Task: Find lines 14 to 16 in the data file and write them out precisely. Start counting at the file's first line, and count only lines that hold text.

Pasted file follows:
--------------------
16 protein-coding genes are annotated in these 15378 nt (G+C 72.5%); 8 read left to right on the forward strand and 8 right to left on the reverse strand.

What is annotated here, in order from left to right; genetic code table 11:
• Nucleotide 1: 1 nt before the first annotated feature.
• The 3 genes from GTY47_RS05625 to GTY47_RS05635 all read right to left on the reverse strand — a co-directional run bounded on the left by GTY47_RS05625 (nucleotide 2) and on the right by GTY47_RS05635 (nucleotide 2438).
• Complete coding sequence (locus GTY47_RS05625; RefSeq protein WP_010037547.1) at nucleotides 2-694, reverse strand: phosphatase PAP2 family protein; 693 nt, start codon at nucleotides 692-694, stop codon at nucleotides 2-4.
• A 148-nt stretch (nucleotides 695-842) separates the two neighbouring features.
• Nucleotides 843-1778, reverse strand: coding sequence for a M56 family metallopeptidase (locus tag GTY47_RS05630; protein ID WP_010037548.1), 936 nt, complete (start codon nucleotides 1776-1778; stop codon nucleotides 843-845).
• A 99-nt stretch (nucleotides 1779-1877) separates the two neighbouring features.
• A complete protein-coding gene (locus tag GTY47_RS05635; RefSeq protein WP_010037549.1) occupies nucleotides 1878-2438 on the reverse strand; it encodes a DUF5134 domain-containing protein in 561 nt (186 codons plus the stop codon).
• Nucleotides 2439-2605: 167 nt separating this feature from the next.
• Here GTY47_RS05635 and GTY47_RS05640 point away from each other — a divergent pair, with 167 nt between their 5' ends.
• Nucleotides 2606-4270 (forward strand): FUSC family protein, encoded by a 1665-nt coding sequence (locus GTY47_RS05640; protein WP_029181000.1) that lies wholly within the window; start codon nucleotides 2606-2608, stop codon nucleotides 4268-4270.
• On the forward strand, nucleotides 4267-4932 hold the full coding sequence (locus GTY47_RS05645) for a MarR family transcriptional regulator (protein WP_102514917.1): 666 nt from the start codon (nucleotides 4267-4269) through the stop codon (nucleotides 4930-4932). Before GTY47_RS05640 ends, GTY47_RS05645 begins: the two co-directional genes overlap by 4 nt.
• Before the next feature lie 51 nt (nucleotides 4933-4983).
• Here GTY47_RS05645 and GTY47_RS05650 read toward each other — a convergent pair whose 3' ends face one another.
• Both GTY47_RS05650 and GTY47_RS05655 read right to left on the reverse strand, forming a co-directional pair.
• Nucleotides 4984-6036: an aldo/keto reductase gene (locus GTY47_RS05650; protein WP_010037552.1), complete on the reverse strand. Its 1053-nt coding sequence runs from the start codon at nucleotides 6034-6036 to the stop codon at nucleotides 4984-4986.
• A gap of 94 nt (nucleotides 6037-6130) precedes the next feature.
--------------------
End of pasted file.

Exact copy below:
• Before the next feature lie 51 nt (nucleotides 4933-4983).
• Here GTY47_RS05645 and GTY47_RS05650 read toward each other — a convergent pair whose 3' ends face one another.
• Both GTY47_RS05650 and GTY47_RS05655 read right to left on the reverse strand, forming a co-directional pair.